Design and research often focus on how and if something works. Maurits Ertsen prefers to turn the question on its head: why does something not work the way it was meant to? When do people use an invention in an unexpected way? And does it matter? In his latest project, Maurits Ertsen has joined forces with PhD-researcher Juan Carlo Intriago, start-up aQysta and colleague Jan Carel Diehl of the TU Delft Industrial Design department to study possible applications of an Integrated Turbine Pump (ITP). The device is both pump and turbine, which means it is capable of generating its own power. No fossil fuels are needed in order to support a small-scale irrigation system. The pump looks much like a turbine in a hydropower station and - like the wheel of an old fashioned water mill - relies on itself to move water and generate energy. 

The ITP, first conceived and designed in the Comillas University in Spain, and jointly prototyped with start-up aQysta, builds on the success of the Barsha Pump which was developed by the latter several years ago. The ITP is capable of delivering more water and pressure, but is slightly more expensive. A small difference in purchasing cost can have serious implications for the use of the pump. In order to buy one, farmers would very likely have to form a collective. That would raise questions about the way water and the costs of irrigation are divided in the area concerned: ‘Who profits and who pays and to what extent? Who has access to the irrigation system? How much energy must a person put into the development of an irrigation system before he reaps the benefits?’ In order to find an answer to these questions, scientists and local users must work together. Ertsen’s focus is not just on the technology of the pump, or its costs and benefits, but on a combination of all three. He regards his work as a mess of tangled rope waiting to be unravelled.

The aim of taking the development of the ITP further is to improve irrigation services and make them more accessible. The answer to the question of how the growing world population can be fed lies partly in initiatives in the areas of agriculture and irrigation, but that means research and development must be an ongoing process. ‘We work on the assumption that a design is never finished; there is always room for change.’ With Jan Carel Diehl and Global Fellow Juan Carlo Intriago, Ertsen immerses himself in the academic issues thrown up by the new design.
Intriago assesses the effects of the new ITP-technology in an irrigation scheme by means of the implementation of a product-service-system. ‘The technology is expensive, but farmers do need water to irrigate their lands. What if they do not pay for the device, but only for what they need: the service of getting water from one height to another?’ Maurits and Intriago both agree: ‘What we would really like to do is put the pump into a river straight away and see what happens. That is the best way to learn. Then we can start collecting data: technical, social et cetera. How can we improve the device and the product-service-system with feedback from the local people? What do they need, and what are they doing?’.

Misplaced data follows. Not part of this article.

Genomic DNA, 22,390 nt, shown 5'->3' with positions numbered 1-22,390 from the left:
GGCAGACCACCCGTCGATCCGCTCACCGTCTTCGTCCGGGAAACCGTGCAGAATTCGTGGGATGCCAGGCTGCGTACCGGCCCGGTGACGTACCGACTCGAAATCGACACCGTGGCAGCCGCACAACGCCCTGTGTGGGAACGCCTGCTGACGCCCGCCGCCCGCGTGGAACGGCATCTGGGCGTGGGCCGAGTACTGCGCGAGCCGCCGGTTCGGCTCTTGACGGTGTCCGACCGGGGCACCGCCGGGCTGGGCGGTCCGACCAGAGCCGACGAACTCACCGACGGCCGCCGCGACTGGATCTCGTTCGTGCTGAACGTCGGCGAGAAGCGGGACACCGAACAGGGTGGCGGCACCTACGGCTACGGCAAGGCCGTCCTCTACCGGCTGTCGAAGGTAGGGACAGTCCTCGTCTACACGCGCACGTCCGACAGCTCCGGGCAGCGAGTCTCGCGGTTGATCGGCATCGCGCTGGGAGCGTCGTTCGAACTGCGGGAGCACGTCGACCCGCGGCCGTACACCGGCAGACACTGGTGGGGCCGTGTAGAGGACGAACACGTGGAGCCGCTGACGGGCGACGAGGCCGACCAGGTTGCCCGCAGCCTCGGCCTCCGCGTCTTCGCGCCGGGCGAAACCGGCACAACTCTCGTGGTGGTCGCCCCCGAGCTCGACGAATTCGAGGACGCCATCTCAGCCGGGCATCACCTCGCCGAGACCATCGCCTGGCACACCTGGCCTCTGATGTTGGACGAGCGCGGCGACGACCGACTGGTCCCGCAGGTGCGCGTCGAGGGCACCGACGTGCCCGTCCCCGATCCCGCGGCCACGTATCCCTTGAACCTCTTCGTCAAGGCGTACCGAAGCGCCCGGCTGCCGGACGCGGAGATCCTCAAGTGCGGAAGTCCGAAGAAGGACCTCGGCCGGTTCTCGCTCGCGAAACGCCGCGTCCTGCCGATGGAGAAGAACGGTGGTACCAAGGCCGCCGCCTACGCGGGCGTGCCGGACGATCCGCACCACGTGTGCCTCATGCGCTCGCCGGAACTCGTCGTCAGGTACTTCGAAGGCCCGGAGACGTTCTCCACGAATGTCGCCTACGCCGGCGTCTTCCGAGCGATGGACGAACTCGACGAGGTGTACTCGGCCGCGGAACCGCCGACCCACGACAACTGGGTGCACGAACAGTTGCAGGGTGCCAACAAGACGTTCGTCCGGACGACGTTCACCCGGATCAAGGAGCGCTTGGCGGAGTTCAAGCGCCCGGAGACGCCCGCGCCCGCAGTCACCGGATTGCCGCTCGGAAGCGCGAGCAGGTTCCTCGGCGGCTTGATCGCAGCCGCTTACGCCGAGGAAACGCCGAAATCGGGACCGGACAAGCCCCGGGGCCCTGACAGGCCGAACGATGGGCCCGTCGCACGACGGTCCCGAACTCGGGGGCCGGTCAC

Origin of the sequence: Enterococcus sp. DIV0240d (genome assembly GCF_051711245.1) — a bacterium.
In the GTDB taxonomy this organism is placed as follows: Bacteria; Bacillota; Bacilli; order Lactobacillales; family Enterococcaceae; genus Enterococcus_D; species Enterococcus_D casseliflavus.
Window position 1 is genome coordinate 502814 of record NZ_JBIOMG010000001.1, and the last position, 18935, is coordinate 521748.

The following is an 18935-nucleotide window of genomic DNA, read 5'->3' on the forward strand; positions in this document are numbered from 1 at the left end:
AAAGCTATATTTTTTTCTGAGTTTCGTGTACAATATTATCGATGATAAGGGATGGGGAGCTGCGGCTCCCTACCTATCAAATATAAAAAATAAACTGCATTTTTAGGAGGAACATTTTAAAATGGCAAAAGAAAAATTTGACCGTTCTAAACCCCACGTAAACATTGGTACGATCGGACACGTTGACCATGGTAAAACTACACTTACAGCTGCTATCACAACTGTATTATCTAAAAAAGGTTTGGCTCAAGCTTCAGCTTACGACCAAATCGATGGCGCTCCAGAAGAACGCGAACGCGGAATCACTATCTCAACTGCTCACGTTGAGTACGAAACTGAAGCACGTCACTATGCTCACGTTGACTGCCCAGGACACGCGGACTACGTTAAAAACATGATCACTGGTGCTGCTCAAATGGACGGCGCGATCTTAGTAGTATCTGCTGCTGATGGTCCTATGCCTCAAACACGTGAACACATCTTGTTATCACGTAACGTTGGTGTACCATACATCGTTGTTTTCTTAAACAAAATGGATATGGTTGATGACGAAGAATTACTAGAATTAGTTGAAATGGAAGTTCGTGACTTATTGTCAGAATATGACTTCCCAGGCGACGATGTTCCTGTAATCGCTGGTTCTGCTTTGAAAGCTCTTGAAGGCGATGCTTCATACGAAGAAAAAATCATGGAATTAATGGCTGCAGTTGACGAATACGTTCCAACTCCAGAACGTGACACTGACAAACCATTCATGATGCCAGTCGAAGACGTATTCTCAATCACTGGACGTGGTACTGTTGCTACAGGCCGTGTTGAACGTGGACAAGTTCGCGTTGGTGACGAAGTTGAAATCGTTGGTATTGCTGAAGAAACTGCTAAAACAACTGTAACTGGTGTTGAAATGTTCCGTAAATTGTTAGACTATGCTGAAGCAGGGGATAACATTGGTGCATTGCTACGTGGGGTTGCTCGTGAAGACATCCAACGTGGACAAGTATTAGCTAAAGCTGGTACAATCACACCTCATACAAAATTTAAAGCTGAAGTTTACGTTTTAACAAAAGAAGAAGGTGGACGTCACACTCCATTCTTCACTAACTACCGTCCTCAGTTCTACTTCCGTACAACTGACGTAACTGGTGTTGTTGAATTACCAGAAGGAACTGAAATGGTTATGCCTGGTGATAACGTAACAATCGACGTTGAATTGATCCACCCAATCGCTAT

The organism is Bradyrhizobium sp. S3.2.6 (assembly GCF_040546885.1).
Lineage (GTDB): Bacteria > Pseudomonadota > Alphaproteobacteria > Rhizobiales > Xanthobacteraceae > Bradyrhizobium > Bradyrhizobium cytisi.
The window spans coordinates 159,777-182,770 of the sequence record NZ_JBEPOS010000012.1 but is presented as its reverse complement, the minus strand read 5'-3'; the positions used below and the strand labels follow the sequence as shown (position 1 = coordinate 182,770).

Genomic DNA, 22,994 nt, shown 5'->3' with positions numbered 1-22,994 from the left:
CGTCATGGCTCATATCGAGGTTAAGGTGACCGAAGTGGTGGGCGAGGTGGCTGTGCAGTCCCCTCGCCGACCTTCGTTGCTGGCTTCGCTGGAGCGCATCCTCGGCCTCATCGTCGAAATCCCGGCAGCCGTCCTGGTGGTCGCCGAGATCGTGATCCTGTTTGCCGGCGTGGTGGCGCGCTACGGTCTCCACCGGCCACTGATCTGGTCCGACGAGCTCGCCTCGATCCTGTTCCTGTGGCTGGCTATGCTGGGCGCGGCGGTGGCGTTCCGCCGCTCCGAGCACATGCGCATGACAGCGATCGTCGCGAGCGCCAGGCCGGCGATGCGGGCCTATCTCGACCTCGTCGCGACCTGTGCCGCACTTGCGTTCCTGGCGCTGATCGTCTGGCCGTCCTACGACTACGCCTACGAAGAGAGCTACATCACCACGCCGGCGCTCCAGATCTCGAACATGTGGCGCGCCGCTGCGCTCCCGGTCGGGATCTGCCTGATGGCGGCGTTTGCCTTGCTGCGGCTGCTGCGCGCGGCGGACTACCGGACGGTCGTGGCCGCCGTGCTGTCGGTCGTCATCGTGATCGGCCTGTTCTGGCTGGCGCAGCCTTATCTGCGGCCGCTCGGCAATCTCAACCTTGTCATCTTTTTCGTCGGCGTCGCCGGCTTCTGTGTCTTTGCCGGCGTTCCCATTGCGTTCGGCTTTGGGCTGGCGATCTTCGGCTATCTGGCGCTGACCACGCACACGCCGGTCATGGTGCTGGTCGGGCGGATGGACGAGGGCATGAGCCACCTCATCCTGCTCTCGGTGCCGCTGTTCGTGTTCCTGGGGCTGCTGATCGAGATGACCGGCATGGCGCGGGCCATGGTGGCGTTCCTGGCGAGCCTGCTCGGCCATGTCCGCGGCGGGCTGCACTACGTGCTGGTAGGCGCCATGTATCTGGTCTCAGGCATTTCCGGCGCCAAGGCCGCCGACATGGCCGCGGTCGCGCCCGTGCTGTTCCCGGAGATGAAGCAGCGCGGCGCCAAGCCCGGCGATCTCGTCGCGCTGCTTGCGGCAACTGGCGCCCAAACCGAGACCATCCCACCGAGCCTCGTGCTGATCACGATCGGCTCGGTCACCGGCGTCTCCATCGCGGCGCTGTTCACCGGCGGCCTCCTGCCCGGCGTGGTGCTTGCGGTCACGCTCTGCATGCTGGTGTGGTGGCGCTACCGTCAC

‘As far as I’m concerned what characterises every new technology is that it’s a bit messy. But most times it works in the end.’ By ‘messy’ Ertsen means that new technology is never used exactly in the way its designers envisaged. This need not be a problem, quite the contrary. ‘Sometimes engineers and designers are surprised when users want adjustments to the design and they may even be put out by it. They shouldn’t be. These alternative uses of technology are exactly what we are after.’

And there is no doubt these alternative uses exist. Smartphones, originally developed for business people, are now widely used in developing countries. Product use can be surprisingly varied. Each user is different from the next. The same is true of the irrigation techniques applied in different areas. Different regions in Nepal and Indonesia, where the project will start, show huge differences in terms of water use, farmer strategies, labour divisions as well as values attached to farming and energy use. Chances are that the best pump for one area will cause problems for another some 30 kilometres away. 

The knowledge gathered by the researchers on the ground is practical as well as academic. For a start-up such as aQysta, information about the day-to-day use of a new pump is important, because it will increase the company’s knowledge of the target group. aQysta is interested in what the market for the pumps is like. Scientists like to concentrate on researching user contexts to ensure this knowledge can be used in the next project. In order to apply irrigation techniques to maximum effect, it is necessary to unravel the complexities of the whole process while putting the experiences of the users on the ground centre stage. ‘Scientists have all these wonderful ideas about how to make things more practical and useful but at the end of the day it’s the users who matter most. These are the people you have to take into account.’

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